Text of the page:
However, this made me think of a would-be-nice for the Skype for Business iPhone client…access to full Conversation History within the client. I don’t know how many times I’ve consulted Conversation History for dates, numbers, etc. If I could do that on my phone & find conversations from my laptop? Major timesaver.

This is already noted as missing in Microsoft’s documentation:

“The conversation history on Lync for iPhone is not synced with Microsoft Exchange. This means that conversations that occur on your Lync mobile device will only be displayed on that device’s conversation history and nowhere else. Also, when you delete a conversation on your mobile device, that conversation is permanently deleted.”

Limitations Aside, Lync 2013 is Good to Have on the iPhone

Are there issues with Lync 2013 for iPhone? It appears so. I did not experience an app crash, as several reviewers reported, but I don’t doubt they did have Lync crash on them.

That said, having a Lync 2013 app is an overall benefit to users. As I review other mobile clients, I’ll see how they stack up to Lync 2013 for iPhone.

Hmmm, maybe I should “borrow” my co-worker’s Android phone next…

What do you think? Would full Conversation History access on your phone help your work? Please comment or email your thoughts. And check back next week for more reviews!

No Comments

The State of Lync Users Heading into 2015

Instant Messaging (IM), Lync Server 2013, Skype for Business

I apologize for anyone who was confused by last week’s post. Seems a few of you were confused – and not without cause – on the steps involved.

I thought about removing it until I can make 100% sure I have the correct details. But I promised a results discussion on the Lync Insider Reader Survey polls for this week.

Soon, I *will* revisit the Remote PowerShell topic. I’ll leave last week’s post up for now and urge anyone who has issues to email me here.

For now, let’s go through the results of my 2-minute Reader Survey Polls posted last month.

We had 80 responses to our polls, with another 7 people emailing or tweeting their thoughts. (Not quite 100, but closer!)

The Most Useful Lync Service

According to all of you, the most useful Lync service is Instant Messaging/IM (15 votes), followed closely by Enterprise Voice/VoIP (13 votes).

For some reason Persistent Chat had zero votes. I just felt like pointing that out.

What I find interesting about this result is that these are the most “immediate” services. ‘Instant’ Messages and Phone Calls are right-away communication. Those Lync services which usually involve a bit of planning, like scheduling a Web conference, weren’t as highly rated.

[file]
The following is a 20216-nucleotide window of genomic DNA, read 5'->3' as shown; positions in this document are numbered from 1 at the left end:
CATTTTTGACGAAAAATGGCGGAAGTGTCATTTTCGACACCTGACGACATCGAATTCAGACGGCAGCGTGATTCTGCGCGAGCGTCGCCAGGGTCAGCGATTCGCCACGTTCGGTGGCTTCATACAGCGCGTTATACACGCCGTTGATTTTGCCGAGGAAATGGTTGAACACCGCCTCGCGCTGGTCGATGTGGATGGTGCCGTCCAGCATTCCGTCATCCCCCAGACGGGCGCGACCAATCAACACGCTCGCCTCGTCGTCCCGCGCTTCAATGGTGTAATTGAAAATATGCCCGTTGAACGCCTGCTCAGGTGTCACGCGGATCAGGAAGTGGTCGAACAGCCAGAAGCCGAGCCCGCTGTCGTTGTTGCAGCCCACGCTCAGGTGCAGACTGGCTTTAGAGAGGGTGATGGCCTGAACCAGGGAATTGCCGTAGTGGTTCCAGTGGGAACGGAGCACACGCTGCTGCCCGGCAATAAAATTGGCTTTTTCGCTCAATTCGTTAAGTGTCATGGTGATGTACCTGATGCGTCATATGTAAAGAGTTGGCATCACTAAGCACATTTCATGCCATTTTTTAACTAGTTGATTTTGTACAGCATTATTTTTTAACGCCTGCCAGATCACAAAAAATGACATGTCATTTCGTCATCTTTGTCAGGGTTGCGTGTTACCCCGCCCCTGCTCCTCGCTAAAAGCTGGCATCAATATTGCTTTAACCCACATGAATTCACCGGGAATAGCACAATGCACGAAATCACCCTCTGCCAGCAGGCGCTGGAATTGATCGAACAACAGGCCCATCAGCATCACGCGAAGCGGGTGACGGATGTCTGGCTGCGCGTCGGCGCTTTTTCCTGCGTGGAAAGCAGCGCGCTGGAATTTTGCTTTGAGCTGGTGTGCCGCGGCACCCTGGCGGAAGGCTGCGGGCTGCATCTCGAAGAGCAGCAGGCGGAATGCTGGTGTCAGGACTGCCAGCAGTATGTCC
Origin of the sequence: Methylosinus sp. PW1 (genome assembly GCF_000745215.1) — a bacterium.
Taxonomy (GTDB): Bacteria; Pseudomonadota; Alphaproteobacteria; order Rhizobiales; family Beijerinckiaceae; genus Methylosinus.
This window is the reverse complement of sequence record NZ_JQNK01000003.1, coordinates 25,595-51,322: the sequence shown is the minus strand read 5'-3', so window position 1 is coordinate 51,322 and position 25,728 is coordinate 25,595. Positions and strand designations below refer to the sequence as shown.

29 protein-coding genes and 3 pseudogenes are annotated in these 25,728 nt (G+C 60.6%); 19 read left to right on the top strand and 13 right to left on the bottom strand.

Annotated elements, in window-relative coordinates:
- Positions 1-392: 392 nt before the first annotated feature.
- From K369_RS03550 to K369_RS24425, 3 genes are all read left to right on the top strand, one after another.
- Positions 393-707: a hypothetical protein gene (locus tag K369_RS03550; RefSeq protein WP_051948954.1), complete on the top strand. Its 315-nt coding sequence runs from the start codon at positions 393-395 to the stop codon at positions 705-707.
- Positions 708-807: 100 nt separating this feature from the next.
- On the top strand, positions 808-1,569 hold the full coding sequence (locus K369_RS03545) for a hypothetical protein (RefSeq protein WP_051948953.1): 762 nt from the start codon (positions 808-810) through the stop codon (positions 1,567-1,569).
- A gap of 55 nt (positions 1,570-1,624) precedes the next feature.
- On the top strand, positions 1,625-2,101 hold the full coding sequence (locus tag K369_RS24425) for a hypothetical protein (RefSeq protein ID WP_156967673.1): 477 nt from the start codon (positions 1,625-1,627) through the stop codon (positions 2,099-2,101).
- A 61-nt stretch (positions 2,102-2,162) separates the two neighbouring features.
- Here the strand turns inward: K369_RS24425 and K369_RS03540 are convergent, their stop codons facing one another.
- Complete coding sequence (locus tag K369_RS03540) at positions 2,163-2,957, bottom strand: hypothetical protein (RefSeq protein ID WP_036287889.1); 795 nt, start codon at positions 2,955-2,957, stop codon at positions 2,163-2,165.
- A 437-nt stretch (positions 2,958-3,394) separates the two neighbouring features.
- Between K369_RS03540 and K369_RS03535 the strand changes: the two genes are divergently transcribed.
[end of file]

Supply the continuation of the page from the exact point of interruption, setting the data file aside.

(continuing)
This strikes me as people incorporating Lync into their pre-Lync routine, instead of adapting the routine to take advantage of Lync. No big surprise (who has time to learn new workday routines?).

Lync Plans for 2015

The #1 response to what your Lync plans are for this year was, Migrate to Skype for Business Server 2015 (from existing Lync setup) at 15 votes.

The same plan PlanetMagpie has (after testing of course). We’ll be sure to post on our testing & upgrade progress, to help you out with yours.

Those of you planning to stay on Lync Server 2013, don’t worry. I’m still planning plenty of Lync 2013 posts this year. Many businesses will move to or stay on Lync Server 2013 due to its maturity and stability. It will remain a fully viable platform for at least until 2016, possibly 2017 too.

What Does This Mean for Skype for Business?

This sort of user feedback is “the bar” by which Skype for Business 2015 should be judged. The newest version must meet the needs described by its current user base.

-Integration with daily communications choices, like IM, phones, and texting.
-Absolute minimal disruption of workday routines.
-Simplifying the VoIP setup/operations process to what I’d call “Skype-level”.

The new Skype-like interface will help for these. Some users will merely continue their familiarity. Regular Lync users will adapt.

How quickly they adapt depends on two as-yet-unknown factors:

  1. What kinds of phones are in use at your office. Lync Phones should have patches ready by the time Skype for Business is released (if they don’t, they’re in trouble). Re-using Lync 2013 Phones would be the smart business play, at least at first.
  2. The robustness of the Skype for Business mobile/tablet apps. Both Skype and Lync for the iPad are reportedly unstable and missing features. Skype on the iPhone is better-rated, but Lync is not. Microsoft needs some serious work to make these platforms appealing to business users.